* Approximately 60 people are killed or seriously injured daily by anti-personnel land mines (APLs).
* The number of victims may seem insignificant given the world population, but each person killed or maimed presents a real physical and psychological barrier to the economic and social development of more than 60 affected countries.
* Although 122 nations recently signed a treaty in Ottawa, Canada, banning APL use, the logical next step is to clear existing mines.
* The policy goal established by the Clinton administration to clear anti-personnel land mines from the world by 2010 may be achieveable but it requires a change in U.S. strategy.
Banning Anti-Personnel Land Mines
The anti-personnel land mine (APL) ban movement, which led to the Ottawa Treaty, enjoys popular support in many Western democracies as well as in mine-afflicted nations. The ban requires an immediate and unconditional commitment to prohibit the use and destroy stockpiles of APLs within a specified time. It makes no differentiation between nations with global security responsibilities and those with none. The ban movement did not recognize previous and ongoing voluntary efforts by the United States and other nations to limit and control APL use. The debate portrayed countries as being either for of against the indiscriminate killing of innocent children. In the United States the issue was emotionally charged and hotly debated, although largely "inside the beltway." Certainly, U.S. commitment to such a treaty is decided in Washington, but also, and just as important, the issue had neither the attention nor interest of Middle America.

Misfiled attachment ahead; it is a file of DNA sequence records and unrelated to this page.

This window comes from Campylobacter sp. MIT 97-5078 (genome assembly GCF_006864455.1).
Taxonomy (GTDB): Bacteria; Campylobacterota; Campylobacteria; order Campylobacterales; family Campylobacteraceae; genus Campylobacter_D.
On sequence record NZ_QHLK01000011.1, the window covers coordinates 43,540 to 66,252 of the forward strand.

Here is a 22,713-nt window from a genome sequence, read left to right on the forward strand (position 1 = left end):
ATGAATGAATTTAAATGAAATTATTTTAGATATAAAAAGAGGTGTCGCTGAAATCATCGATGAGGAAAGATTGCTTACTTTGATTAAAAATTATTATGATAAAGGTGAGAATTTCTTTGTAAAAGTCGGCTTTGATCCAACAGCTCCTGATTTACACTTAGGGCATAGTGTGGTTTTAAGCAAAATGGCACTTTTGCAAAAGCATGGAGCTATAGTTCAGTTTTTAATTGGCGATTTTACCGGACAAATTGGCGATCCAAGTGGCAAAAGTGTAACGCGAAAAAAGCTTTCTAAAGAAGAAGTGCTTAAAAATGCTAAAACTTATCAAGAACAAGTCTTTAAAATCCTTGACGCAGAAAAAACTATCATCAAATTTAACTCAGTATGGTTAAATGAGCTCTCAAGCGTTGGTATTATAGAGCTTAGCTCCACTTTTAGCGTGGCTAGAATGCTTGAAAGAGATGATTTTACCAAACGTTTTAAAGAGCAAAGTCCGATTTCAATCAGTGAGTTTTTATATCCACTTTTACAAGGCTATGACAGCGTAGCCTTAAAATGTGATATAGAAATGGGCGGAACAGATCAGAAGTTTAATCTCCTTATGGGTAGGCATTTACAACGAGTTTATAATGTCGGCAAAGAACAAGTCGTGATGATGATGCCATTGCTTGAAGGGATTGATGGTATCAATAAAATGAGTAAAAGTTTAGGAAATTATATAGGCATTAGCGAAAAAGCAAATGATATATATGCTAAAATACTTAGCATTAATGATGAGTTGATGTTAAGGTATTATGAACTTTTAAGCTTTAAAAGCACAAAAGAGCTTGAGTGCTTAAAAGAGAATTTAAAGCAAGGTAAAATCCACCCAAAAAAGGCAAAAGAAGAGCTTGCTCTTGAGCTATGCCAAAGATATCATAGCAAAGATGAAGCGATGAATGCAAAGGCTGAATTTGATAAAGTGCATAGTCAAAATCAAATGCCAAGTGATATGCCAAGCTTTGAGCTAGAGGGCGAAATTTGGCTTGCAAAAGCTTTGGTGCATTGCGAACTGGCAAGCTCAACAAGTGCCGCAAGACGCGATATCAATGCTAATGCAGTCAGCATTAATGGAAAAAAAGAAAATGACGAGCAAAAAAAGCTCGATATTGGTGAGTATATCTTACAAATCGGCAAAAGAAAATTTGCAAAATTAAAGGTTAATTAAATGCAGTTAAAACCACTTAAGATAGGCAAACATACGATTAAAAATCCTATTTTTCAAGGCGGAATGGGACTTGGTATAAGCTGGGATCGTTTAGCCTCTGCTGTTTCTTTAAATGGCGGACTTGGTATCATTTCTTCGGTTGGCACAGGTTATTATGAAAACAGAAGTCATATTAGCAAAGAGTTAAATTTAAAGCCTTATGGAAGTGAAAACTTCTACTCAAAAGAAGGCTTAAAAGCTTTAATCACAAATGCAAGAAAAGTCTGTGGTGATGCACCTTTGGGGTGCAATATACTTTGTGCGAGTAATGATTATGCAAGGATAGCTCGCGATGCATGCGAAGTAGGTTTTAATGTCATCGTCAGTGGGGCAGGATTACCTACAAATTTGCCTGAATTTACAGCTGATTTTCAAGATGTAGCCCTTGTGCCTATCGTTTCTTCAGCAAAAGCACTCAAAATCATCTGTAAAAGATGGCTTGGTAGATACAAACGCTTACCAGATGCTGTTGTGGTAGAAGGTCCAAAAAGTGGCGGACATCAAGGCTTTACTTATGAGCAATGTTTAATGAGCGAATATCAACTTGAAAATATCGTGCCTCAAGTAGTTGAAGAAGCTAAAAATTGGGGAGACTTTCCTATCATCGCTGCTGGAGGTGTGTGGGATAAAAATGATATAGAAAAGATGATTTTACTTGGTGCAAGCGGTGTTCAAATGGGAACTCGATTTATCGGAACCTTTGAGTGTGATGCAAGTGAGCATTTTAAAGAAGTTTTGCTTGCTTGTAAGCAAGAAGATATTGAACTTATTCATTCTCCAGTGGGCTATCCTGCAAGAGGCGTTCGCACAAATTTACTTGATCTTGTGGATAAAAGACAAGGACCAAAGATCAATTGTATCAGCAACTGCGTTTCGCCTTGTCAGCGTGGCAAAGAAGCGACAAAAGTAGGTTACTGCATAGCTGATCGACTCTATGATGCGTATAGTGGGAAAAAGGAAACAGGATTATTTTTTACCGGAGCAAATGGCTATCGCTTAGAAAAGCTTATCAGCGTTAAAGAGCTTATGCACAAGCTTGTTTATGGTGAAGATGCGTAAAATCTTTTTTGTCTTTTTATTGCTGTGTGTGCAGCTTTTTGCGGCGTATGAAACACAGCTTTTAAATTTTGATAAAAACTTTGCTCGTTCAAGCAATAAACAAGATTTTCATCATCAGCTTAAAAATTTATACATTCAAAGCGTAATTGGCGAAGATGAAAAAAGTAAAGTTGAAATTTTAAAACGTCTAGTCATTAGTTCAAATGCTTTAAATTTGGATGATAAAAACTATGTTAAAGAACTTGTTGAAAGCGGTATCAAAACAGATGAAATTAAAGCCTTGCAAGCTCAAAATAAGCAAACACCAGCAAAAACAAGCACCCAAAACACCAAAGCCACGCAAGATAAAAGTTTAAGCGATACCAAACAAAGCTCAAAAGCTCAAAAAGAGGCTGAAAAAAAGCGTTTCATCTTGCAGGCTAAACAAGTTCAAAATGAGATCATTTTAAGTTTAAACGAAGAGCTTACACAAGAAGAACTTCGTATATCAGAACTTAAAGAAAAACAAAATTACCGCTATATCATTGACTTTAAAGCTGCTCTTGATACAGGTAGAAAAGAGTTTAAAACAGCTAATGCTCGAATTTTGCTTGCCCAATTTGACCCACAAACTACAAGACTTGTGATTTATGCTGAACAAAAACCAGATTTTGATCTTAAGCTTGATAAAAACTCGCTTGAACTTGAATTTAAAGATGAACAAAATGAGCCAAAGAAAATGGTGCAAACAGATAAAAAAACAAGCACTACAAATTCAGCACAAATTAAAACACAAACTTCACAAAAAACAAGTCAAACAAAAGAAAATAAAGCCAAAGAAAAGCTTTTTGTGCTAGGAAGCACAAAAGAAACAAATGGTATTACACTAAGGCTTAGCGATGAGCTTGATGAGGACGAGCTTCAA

Underscoring America's commitment to the principle of an APL free world, but also recognizing the current military need for APL in certain defense scenarios, President Clinton charged the administration with two major near-term efforts. First the Department of Defense (DOD) must deploy a replacement for APLs in the Korean DMZ by 2006. Second, he directed a significant increase in the U.S. mine clearance program, setting a goal for ending the APL threat by 2010. Secretary of State Madeleine Albright established an office to achieve this goal.
U.S. efforts focus on alleviating the personal and economic burdens caused by APLs by helping afflicted states address medical and financial problems while also training local citizens to neutralize APLs.
Mine Clearance Policy Goals
* to promote human welfare through mine awareness and training, and
* to promote U.S. foreign policy, security, and economic interests.
Mine Clearance Policy Objectives
* reduction of civilian casualties,
* development of medical infrastructure,
* enhancement of host country stability,
* establishment of sustainable indigenous demining programs.
These goals and objectives recognize the connection between APL victims, their local economy, and the logical need for afflicted nations to work the hardest to provide their own solutions. When a medical infrastructure is developed that is sustainable and can meet all the requirements for rehabilitation, victims can retake their place in productive society. As economies develop, with the return of arable land and capable people, regions and countries become more stable. Stable economies promote political stability. U.S. national interests of peace and stability are complemented.
As long as the United States is the pre-eminent world power, it will be looked to for leadership in mine clearance. About 10 years ago the United States joined the fledgling humanitarian mine clearance effort around the world. Since that time we have generally expanded our effort by simply doing more of what was done before. While that approach got mines out of the ground, it will not suffice to meet President Clinton's goal and the world's expectation of us. …